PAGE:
100 other functions. I'd like to be able to develop system 
 level code in D (like windows drivers or linux kernel modules 
 or do osdev), but I can not do it, as D is very dependent on 
 the druntime. It would be great if D would have the same "pay 
 for what you use" way, as C/C++ do. So I'd like to ask several 
 questions:

I'm doing just that. My first step was to build a minimal "hello world" (no C, no runtime, no phobos). I created a wiki post about it [3]. I've expanded on this in my repository's "hello world", and have been able to get it down to 56 bytes [4].
 1) Is it possible to fully disable exceptions? Generally I 
 tend not to use exceptions in C++ as well, as exception path 
 may take a whole lot of a time. Also returning error codes or 
 using something like Expected<T> is more readable in most 
 cases. Obviously I'm not going to use exceptions in my code, 
 and I won't be linking with code that throws/catches 
 exceptions.

I don't think there's any way to prevent you from using exceptions except by not implementing the specific runtime hooks, and getting linker errors if you attempt to use exceptions. I, for one, fully intend to use exceptions even though I'm targeting the most minimal of hardware. I believe it is a useful idiom if used tastefully.
 2) Is it possible to fully disable runtime type information? I 
 understand that being able to get different information about 
 object type in the runtime may be very useful, but I've never 
 used it. However D compilers do generate RTTI-tables no matter 
 what with all class names, module names and etc.

I use -ffunction-sections and -fdata-sections, in collusion with ld's --gc-sections to strip out stuff I'm not using. This can also be done with a custom linker script. Again, my wiki describes this. To get GDC just to compile my code, I've had to stub out the TypeInfo stuff in object.d/di. I have a 20 line object.d that allows me to declare structs [6]. With one or two more stubs, I can have classes with static properties. I have the code, but I haven't checked it in yet. There was an excellent discussion about this on the forum [7]. I encourage you to read it if you're really serious about your pursuit of this knowledge.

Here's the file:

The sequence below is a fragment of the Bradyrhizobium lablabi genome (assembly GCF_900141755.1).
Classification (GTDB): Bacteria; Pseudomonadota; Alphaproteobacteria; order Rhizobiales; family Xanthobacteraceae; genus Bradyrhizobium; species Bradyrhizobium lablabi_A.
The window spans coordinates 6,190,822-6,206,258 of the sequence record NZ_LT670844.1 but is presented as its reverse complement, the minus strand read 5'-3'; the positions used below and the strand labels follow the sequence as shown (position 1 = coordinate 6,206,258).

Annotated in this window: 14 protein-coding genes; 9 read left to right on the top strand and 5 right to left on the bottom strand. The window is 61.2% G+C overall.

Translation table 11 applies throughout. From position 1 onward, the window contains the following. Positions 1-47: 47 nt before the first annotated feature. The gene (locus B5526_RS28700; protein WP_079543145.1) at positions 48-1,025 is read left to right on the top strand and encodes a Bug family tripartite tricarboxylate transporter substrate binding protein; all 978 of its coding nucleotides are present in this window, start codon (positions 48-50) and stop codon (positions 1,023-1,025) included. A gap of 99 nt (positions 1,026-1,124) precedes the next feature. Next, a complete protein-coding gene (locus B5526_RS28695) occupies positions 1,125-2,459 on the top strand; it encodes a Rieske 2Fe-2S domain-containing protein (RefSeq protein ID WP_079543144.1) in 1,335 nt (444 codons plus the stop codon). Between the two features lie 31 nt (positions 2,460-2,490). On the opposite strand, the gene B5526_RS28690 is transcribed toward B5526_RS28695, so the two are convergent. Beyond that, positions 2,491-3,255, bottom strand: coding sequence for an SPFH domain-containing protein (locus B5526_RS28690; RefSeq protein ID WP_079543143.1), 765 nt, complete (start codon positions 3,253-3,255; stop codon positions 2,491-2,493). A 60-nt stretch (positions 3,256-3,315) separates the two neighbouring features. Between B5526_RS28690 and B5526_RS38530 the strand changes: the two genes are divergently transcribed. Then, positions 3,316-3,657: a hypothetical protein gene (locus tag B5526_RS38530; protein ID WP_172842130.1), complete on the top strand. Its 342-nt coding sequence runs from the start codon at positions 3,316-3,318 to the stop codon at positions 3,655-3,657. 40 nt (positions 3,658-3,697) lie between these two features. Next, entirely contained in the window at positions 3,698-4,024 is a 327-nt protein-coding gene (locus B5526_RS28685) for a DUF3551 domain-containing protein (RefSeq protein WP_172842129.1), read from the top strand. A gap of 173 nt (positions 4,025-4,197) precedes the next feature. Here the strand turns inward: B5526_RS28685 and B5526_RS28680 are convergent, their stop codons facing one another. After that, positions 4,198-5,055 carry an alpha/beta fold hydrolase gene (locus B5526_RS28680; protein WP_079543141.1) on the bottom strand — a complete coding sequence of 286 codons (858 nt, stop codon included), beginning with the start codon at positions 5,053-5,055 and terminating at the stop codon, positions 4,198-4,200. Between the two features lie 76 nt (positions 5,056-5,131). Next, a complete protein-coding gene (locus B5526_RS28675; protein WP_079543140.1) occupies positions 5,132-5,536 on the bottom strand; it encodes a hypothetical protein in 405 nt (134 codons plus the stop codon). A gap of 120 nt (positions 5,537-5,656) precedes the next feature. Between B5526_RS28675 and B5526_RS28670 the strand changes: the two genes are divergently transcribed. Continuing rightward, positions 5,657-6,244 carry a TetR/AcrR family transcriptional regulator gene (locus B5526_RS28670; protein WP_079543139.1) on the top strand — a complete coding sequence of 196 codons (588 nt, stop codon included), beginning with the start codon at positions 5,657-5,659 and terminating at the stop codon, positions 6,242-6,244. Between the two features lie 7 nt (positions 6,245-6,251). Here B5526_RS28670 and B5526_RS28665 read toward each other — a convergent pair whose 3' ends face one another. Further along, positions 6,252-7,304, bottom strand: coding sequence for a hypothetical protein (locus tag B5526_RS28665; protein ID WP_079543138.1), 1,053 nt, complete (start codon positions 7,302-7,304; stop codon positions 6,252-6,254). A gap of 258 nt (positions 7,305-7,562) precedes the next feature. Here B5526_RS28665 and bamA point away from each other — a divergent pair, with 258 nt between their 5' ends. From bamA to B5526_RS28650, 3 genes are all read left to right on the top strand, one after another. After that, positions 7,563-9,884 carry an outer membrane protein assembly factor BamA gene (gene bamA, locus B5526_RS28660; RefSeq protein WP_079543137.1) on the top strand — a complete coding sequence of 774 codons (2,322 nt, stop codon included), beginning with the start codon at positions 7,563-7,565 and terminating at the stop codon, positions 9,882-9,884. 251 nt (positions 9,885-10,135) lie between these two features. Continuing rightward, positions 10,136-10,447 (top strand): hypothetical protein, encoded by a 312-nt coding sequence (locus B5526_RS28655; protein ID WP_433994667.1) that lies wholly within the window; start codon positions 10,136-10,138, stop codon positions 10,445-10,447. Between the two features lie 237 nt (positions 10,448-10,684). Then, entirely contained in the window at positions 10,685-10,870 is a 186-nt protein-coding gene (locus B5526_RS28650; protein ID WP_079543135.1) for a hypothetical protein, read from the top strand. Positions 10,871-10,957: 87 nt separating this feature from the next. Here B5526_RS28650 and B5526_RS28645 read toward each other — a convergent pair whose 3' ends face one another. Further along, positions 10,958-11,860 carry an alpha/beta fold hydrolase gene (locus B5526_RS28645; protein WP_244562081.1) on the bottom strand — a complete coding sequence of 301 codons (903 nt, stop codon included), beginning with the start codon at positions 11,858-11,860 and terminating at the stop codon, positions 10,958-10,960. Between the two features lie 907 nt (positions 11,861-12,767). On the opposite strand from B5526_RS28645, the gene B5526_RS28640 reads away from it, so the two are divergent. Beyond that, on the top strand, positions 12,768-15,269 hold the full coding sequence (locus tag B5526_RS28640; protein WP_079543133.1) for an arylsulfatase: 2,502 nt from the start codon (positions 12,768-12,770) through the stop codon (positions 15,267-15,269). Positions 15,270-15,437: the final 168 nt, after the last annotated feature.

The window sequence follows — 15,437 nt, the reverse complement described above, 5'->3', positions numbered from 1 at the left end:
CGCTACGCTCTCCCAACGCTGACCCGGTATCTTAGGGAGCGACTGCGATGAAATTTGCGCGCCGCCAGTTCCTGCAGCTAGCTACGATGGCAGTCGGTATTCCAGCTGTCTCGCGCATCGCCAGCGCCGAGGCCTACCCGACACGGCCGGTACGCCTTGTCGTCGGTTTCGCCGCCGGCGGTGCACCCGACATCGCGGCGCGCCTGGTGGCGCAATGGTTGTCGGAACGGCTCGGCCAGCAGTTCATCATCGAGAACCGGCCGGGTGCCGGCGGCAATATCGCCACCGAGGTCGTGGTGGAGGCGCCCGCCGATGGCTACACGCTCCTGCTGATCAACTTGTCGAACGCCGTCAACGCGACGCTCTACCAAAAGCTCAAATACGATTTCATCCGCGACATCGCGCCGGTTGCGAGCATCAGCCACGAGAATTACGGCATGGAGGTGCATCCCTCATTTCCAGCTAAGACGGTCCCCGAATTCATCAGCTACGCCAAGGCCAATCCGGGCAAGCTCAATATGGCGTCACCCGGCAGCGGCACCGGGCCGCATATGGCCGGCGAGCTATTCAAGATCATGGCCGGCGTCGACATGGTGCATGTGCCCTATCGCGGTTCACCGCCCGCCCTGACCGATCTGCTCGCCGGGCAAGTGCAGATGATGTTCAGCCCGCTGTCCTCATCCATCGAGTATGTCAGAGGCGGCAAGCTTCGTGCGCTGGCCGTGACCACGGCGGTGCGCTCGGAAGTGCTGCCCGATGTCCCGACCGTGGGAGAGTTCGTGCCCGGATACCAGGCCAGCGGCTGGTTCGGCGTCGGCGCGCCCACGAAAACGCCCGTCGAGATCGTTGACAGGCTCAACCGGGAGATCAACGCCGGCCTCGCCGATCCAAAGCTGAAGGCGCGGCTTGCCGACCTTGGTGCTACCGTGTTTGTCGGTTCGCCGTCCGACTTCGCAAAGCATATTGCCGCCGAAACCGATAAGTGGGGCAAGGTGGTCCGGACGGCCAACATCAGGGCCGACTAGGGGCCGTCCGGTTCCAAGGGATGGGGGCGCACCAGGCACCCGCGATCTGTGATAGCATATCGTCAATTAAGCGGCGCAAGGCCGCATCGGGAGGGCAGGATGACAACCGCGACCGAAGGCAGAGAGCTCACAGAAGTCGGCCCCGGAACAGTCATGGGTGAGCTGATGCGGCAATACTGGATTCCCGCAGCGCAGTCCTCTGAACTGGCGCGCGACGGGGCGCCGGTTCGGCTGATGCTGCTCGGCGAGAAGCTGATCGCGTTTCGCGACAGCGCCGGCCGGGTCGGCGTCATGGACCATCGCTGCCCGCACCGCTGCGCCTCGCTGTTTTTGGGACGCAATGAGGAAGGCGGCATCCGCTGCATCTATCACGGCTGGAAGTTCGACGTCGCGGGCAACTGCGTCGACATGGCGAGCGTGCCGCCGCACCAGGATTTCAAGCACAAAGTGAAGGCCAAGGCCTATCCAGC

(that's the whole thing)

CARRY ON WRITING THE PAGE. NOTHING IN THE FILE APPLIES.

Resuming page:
3) Is it possible to fully disable garbage collection? 
 Sometimes having GC is a good thing, but I'd rather do manual 
 memory management or use automatic reference counting instead.

If you throw away the runtime from the start, and pay as you go from there, yes. That is the approach I have taken. I have a malloc/free [8], and as far as I know its the only malloc written in D. It's naive and not well tested, but working for what I need so far. I believe this could be used with the gcstub [14], but I haven't made it that far yet.
 5) Does anyone try to make a tiny druntime library? Did it 
 work out well for you? And can I have a look at it?

Timo Sintonen's minlibd [9] Vladimir Panteleev's SlimD [10] Adam D. Ruppe's minimal D [11] Daniel Murphy's microD [12] Mine, which is hardly even started [13] Are there others? Please let me know by posting a response.
 PS I know that these kind of questions come out in the D 
 community from time to time, but there's a lot of things I'd 
 like to discuss on this subject, so I decided to make a new 
 thread... sorry...

I wouldn't mind seeing more discussion and participation a bare metal D effort. As you can tell by my verbose posts, I'm quite excited about it. Mike [1] https://github.com/ldc-developers/ldc/issues/551 [2] https://github.com/JinShil/D_Runtime_ARM_Cortex-M_study/wiki/1.0-Introduction [3] http://wiki.dlang.org/Extremely_minimal_semihosted_%22Hello_World%22 [4] https://github.com/JinShil/D_Runtime_ARM_Cortex-M_study/wiki 1.1---Hello,-World! (watch the ending '!') [5] http://wiki.dlang.org/Runtime_Hooks [6] https://github.com/JinShil/D_Runtime_ARM_Cortex-M_study/blob/structs/source/object.d [7] http://forum.dlang.org/post/jynxfglpulguvqbivrms forum.dlang.org [8] https://github.com/JinShil/D_Runtime_ARM_Cortex-M_study/blob/master/source/memory.d [9] https://bitbucket.org/timosi/minlibd [10] https://github.com/CyberShadow/SlimD [11] http://arsdnet.net/dcode/minimal.zip [12] https://github.com/yebblies/dmd/tree/microd [13] https://github.com/JinShil/D_Runtime_ARM_Cortex-M_study [14] https://github.com/D-Programming-Language/druntime/blob/master/src/gcstub/gc.d

I would like support for PIC 8bit/16bit/32bit as well, though probably that will never happen. At least for 8bit and 16bit PIC microprocessors.
Feb 13 2014
prev sibling next sibling parent "tcak" <tcak pcak.com> writes:
On Thursday, 13 February 2014 at 21:35:27 UTC, tcak wrote:
 On Thursday, 13 February 2014 at 21:08:01 UTC, Mike wrote:
 On Thursday, 13 February 2014 at 17:04:44 UTC, Rel wrote:
 4) What compiler is better to use when I want to compile and 
 run D on "bare bones" (running code without operating 
 system)? Is it DMD? Or is it LDC? Or GDC?

What's your target platform (x86, ARM, etc...)? My platform is ARM Cortex-M bare metal. DMD doesn't support ARM. LDC and GDC do to some extent. LCD crashed when I omitted some of the TypeInfo stuff. A fix was created [1], but I'm waiting for it to be released in a binary with an ARM Thumb backend before I test it again. I'm currently using GDC, and am making good progress with it. I'm using the -fno-emit-moduleinfo switch and consider it essential for going minimal. My wiki describes everything I'm doing, and many of your questions will be answered there if you take the time to read through it [2].
 Hello! I really enjoy D and some brilliant concepts in the 
 language, like scope(exit) for example. But what I dislike 
 about D is the druntime, where each single function depends 
 on 100 other functions. I'd like to be able to develop system